Anna and Kristina's Grocery Bag Looks at Salad Greens
OWN TV | January 04, 2011
Steer clear of the iceberg! The concepts of better health, tastier dinners and locally sourced ingredients come together in your salad bowl...if you know about lettuce greens.
Adding salad greens to your menu can be a big part of eating lighter and buying local ingredients, but those bags of premixed organic baby greens can get a little expensive for a Wednesday night. Instead, learn the basics of greens, which are available in almost every supermarket. Plus, leaves from whole heads cost less and stay fresher longer.
Romaine the "Caesar salad lettuce is dark green, very firm and crunchy. It keeps very well, and its tough, tight heads ship and transport without damage.
Green and red leaf lettuce varieties are sweet and tender. Because their heads can be quite large, you'll get great value for your money.
Frisee, curly endive and tango lettuces are frilly and very chewy greens that add crunch to a salad. They tend to work better in tandem with tender greens, creating a variety of textures. Chop them in smaller pieces.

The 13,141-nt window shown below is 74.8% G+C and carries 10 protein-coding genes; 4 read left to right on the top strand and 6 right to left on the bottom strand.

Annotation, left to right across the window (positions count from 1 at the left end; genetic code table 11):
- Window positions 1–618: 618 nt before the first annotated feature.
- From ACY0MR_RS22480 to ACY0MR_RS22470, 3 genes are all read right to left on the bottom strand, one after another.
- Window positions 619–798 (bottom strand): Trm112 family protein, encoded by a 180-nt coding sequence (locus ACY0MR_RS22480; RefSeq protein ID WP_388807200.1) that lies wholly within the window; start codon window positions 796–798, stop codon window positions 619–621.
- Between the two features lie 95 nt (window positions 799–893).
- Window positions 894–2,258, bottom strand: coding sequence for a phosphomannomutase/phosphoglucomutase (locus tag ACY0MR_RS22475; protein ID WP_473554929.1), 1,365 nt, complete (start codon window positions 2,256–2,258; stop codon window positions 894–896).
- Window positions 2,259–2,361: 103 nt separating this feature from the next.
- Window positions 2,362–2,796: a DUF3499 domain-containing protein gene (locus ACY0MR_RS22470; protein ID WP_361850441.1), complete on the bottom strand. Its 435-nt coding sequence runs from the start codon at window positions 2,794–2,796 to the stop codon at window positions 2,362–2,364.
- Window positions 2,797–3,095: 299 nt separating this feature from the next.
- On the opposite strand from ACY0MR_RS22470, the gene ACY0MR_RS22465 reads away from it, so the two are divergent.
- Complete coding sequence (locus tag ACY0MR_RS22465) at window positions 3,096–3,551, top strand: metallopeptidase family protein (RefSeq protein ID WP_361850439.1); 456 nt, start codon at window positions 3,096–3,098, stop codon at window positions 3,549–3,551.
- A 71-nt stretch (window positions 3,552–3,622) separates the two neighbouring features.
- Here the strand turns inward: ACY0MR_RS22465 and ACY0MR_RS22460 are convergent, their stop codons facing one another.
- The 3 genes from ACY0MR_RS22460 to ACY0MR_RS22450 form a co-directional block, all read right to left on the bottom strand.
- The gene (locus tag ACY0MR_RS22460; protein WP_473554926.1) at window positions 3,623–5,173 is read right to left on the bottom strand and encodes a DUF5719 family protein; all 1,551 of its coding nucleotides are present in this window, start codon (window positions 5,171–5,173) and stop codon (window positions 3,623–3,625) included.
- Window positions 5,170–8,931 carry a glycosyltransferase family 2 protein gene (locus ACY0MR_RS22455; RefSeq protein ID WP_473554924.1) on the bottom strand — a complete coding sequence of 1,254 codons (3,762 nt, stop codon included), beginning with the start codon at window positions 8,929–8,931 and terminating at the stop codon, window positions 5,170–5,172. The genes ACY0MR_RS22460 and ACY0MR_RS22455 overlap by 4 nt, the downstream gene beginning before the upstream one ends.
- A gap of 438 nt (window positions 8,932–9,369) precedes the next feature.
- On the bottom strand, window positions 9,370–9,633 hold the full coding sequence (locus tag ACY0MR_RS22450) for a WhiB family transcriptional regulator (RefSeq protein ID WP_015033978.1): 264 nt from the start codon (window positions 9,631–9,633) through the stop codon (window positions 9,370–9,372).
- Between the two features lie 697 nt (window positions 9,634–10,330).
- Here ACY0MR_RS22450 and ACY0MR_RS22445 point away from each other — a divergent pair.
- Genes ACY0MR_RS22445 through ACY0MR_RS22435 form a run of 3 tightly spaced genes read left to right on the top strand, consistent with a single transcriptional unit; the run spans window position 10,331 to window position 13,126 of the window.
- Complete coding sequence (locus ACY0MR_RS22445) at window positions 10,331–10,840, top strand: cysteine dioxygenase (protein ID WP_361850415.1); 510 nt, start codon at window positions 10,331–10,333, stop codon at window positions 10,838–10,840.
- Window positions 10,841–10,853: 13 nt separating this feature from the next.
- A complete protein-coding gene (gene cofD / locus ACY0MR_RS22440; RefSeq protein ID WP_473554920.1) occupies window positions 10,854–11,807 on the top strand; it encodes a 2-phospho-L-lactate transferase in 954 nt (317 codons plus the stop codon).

Arugula and watercress add a spicy kick to tasty side salads. Their strong bite is usually too much for a main course salad.
More Salad Tips Discard all bruised and discolored leaves. Think of the outer leaves on a head of lettuce as if they're packaging, or a banana peel. If a leaf looks old or broken, don't hesitate to discard it.
Rinse and dry all greens. They'll be fresher, crisper and safer to eat.
The darker and more bitter the salad green looks, the better it will be for you. Mix strongly flavored and colorful greens like arugula and radicchio with milder greens. The popular tricolore salad---made with arugula, radicchio and endive---follows this model.
Don't forget about herbs in your salad! Basil, cilantro and parsley are all great when added to a salad mix.